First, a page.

Christopher Finds a Treasure

Christopher’s next birthday was an important one because he would be eight years old and could be baptized. He smiled whenever he thought of the pirate party his mother had planned and his favorite foods she would cook.

Early one morning Mother called him to the phone. It was Grandmother Jo. “Would you like to come to my house on your way home from school today?” she asked. “I have a very important treasure to share with you.”

The only treasure Christopher could think of concerned pirates and an X marking the spot for treasure on a treasure map. He eagerly agreed to go.

The school day went by slowly for Christopher, but finally the last bell rang. He ran all the way to Grandma Jo’s, and he was out of breath when she opened the door and gave him a big hug. “Christopher,” she asked, “would you like some hot, freshly baked whole wheat bread?”

Christopher nodded his head as the smell of it grabbed him by the nose and pulled him into the kitchen. He sat down at the kitchen table and watched the butter melt as his grandmother spread it on a slice of hot bread. Then she added homemade raspberry jam, and his stomach gave a little growl, begging for a bite. Grandmother Jo handed him the bread and poured him a glass of milk. Oh, how he loved that taste!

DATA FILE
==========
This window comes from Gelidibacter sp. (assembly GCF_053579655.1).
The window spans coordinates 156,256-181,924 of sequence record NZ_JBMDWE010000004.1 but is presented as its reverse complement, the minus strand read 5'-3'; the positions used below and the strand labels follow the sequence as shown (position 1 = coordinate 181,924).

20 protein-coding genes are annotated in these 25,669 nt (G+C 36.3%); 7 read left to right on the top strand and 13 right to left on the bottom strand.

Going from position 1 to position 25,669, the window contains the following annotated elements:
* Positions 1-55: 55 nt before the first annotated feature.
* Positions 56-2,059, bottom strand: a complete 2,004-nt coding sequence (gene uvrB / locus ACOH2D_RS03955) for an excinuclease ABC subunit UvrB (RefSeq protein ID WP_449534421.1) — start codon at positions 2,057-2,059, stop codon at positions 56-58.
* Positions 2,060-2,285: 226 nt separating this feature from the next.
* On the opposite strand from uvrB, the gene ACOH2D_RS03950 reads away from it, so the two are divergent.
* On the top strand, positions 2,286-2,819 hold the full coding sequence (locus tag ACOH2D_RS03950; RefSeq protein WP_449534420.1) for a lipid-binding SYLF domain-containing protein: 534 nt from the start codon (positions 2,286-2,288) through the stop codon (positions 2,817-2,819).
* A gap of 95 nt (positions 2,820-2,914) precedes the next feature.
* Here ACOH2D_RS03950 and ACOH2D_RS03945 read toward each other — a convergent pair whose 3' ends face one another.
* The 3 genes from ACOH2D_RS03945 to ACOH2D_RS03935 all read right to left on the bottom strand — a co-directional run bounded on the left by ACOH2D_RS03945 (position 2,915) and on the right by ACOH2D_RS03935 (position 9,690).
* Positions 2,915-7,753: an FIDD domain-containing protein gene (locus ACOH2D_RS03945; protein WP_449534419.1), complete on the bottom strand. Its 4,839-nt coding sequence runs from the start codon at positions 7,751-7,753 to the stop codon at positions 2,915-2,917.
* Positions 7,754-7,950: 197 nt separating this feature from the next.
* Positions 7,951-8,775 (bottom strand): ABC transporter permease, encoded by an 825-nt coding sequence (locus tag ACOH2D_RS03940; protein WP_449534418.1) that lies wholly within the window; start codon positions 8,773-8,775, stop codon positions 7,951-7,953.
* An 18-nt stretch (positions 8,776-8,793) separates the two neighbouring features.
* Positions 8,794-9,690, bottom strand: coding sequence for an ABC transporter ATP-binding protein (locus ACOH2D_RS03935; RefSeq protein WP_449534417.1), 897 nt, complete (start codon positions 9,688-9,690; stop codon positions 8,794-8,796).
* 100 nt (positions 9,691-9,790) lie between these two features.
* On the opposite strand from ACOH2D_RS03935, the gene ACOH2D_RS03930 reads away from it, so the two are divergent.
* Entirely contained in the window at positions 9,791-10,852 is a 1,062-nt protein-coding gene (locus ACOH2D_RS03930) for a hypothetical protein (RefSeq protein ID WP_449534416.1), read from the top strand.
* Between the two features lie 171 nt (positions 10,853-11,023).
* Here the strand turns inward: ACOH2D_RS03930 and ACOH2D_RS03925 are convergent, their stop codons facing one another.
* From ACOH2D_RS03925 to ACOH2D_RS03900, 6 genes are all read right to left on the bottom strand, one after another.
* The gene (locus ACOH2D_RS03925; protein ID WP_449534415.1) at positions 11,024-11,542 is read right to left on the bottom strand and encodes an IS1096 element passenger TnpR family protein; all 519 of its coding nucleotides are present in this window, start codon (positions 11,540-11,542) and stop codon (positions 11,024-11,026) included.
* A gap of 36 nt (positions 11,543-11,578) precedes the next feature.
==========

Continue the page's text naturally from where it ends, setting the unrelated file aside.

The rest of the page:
When he had finished eating, Christopher followed Grandmother Jo to the living room, where a curious-looking box sat on a low table by the sofa.

“Now that you’re going to be eight, I want to share a special treasure chest with you,” she said. Carefully she opened the lid, and Christopher saw a glint of metal. His heart beat faster as he imagined pirate gold and jewels!

Grandmother Jo reached in and pulled out a small velvet box. She opened it to reveal a medal. “This is the Purple Heart medal awarded to your Grandfather Thomas, who fought in World War II,” she explained. “He was wounded on D-Day.”

Christopher proudly held the medal in his hands. Grandfather must have been very brave, he thought. Grandmother Jo took a picture from the chest and showed it to Christopher. It was Grandfather Thomas. He looked handsome and brave dressed in his soldier uniform.